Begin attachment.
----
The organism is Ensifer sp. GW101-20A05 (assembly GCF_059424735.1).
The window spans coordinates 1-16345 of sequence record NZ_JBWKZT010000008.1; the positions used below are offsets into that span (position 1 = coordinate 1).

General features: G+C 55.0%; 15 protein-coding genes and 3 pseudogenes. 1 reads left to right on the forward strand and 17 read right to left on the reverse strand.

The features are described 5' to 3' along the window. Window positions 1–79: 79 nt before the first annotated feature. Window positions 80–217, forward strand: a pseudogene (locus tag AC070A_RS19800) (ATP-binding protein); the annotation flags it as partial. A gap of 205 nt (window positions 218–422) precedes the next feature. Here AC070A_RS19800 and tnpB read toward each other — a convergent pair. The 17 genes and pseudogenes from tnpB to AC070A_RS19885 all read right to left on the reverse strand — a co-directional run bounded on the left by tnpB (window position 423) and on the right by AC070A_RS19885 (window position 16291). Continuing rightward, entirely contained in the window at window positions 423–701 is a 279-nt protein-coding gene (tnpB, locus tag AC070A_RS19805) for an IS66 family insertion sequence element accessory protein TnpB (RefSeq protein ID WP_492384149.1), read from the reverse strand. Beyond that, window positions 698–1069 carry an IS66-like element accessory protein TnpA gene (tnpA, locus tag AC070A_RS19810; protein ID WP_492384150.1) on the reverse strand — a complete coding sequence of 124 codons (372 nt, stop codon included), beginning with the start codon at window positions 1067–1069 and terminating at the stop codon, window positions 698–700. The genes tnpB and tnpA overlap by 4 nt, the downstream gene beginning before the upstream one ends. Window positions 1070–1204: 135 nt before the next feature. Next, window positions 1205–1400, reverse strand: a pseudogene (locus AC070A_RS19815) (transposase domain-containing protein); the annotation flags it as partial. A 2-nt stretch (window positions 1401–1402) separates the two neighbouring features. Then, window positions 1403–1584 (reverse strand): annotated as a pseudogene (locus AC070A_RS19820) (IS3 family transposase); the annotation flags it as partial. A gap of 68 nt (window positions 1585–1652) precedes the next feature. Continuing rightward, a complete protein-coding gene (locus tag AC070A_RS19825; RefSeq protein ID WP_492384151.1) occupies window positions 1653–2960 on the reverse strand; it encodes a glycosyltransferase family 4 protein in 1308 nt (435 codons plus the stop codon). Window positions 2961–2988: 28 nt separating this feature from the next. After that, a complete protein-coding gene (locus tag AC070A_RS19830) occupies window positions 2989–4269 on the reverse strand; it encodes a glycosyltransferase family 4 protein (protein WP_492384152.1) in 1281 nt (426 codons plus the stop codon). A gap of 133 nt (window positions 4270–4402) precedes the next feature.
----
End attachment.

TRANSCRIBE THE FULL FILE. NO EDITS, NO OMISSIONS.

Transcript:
The organism is Ensifer sp. GW101-20A05 (assembly GCF_059424735.1).
The window spans coordinates 1-16345 of sequence record NZ_JBWKZT010000008.1; the positions used below are offsets into that span (position 1 = coordinate 1).

General features: G+C 55.0%; 15 protein-coding genes and 3 pseudogenes. 1 reads left to right on the forward strand and 17 read right to left on the reverse strand.

The features are described 5' to 3' along the window. Window positions 1–79: 79 nt before the first annotated feature. Window positions 80–217, forward strand: a pseudogene (locus tag AC070A_RS19800) (ATP-binding protein); the annotation flags it as partial. A gap of 205 nt (window positions 218–422) precedes the next feature. Here AC070A_RS19800 and tnpB read toward each other — a convergent pair. The 17 genes and pseudogenes from tnpB to AC070A_RS19885 all read right to left on the reverse strand — a co-directional run bounded on the left by tnpB (window position 423) and on the right by AC070A_RS19885 (window position 16291). Continuing rightward, entirely contained in the window at window positions 423–701 is a 279-nt protein-coding gene (tnpB, locus tag AC070A_RS19805) for an IS66 family insertion sequence element accessory protein TnpB (RefSeq protein ID WP_492384149.1), read from the reverse strand. Beyond that, window positions 698–1069 carry an IS66-like element accessory protein TnpA gene (tnpA, locus tag AC070A_RS19810; protein ID WP_492384150.1) on the reverse strand — a complete coding sequence of 124 codons (372 nt, stop codon included), beginning with the start codon at window positions 1067–1069 and terminating at the stop codon, window positions 698–700. The genes tnpB and tnpA overlap by 4 nt, the downstream gene beginning before the upstream one ends. Window positions 1070–1204: 135 nt before the next feature. Next, window positions 1205–1400, reverse strand: a pseudogene (locus AC070A_RS19815) (transposase domain-containing protein); the annotation flags it as partial. A 2-nt stretch (window positions 1401–1402) separates the two neighbouring features. Then, window positions 1403–1584 (reverse strand): annotated as a pseudogene (locus AC070A_RS19820) (IS3 family transposase); the annotation flags it as partial. A gap of 68 nt (window positions 1585–1652) precedes the next feature. Continuing rightward, a complete protein-coding gene (locus tag AC070A_RS19825; RefSeq protein ID WP_492384151.1) occupies window positions 1653–2960 on the reverse strand; it encodes a glycosyltransferase family 4 protein in 1308 nt (435 codons plus the stop codon). Window positions 2961–2988: 28 nt separating this feature from the next. After that, a complete protein-coding gene (locus tag AC070A_RS19830) occupies window positions 2989–4269 on the reverse strand; it encodes a glycosyltransferase family 4 protein (protein WP_492384152.1) in 1281 nt (426 codons plus the stop codon). A gap of 133 nt (window positions 4270–4402) precedes the next feature.